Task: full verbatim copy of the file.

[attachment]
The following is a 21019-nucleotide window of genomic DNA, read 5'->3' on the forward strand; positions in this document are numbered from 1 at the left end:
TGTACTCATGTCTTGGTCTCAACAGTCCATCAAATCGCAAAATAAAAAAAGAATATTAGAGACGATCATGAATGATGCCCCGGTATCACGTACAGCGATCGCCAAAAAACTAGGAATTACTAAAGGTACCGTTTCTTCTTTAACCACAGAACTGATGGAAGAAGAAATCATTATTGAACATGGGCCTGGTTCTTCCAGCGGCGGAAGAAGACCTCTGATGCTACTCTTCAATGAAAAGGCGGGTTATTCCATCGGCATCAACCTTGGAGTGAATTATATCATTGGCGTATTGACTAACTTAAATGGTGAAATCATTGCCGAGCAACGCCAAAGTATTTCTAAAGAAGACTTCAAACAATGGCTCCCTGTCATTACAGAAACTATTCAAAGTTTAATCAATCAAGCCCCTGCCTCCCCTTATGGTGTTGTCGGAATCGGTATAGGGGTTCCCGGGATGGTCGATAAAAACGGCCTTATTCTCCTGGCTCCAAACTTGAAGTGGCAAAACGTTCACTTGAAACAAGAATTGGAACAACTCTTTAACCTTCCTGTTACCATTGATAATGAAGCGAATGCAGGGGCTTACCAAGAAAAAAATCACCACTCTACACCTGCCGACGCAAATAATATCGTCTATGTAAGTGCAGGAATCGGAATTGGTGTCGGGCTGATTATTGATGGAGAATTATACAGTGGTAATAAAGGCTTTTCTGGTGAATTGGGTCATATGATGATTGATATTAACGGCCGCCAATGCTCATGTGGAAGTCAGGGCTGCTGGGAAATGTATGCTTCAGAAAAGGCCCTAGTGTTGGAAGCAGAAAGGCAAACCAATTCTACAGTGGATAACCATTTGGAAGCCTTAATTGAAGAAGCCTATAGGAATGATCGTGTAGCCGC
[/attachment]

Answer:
The following is a 21019-nucleotide window of genomic DNA, read 5'->3' on the forward strand; positions in this document are numbered from 1 at the left end:
TGTACTCATGTCTTGGTCTCAACAGTCCATCAAATCGCAAAATAAAAAAAGAATATTAGAGACGATCATGAATGATGCCCCGGTATCACGTACAGCGATCGCCAAAAAACTAGGAATTACTAAAGGTACCGTTTCTTCTTTAACCACAGAACTGATGGAAGAAGAAATCATTATTGAACATGGGCCTGGTTCTTCCAGCGGCGGAAGAAGACCTCTGATGCTACTCTTCAATGAAAAGGCGGGTTATTCCATCGGCATCAACCTTGGAGTGAATTATATCATTGGCGTATTGACTAACTTAAATGGTGAAATCATTGCCGAGCAACGCCAAAGTATTTCTAAAGAAGACTTCAAACAATGGCTCCCTGTCATTACAGAAACTATTCAAAGTTTAATCAATCAAGCCCCTGCCTCCCCTTATGGTGTTGTCGGAATCGGTATAGGGGTTCCCGGGATGGTCGATAAAAACGGCCTTATTCTCCTGGCTCCAAACTTGAAGTGGCAAAACGTTCACTTGAAACAAGAATTGGAACAACTCTTTAACCTTCCTGTTACCATTGATAATGAAGCGAATGCAGGGGCTTACCAAGAAAAAAATCACCACTCTACACCTGCCGACGCAAATAATATCGTCTATGTAAGTGCAGGAATCGGAATTGGTGTCGGGCTGATTATTGATGGAGAATTATACAGTGGTAATAAAGGCTTTTCTGGTGAATTGGGTCATATGATGATTGATATTAACGGCCGCCAATGCTCATGTGGAAGTCAGGGCTGCTGGGAAATGTATGCTTCAGAAAAGGCCCTAGTGTTGGAAGCAGAAAGGCAAACCAATTCTACAGTGGATAACCATTTGGAAGCCTTAATTGAAGAAGCCTATAGGAATGATCGTGTAGCCGC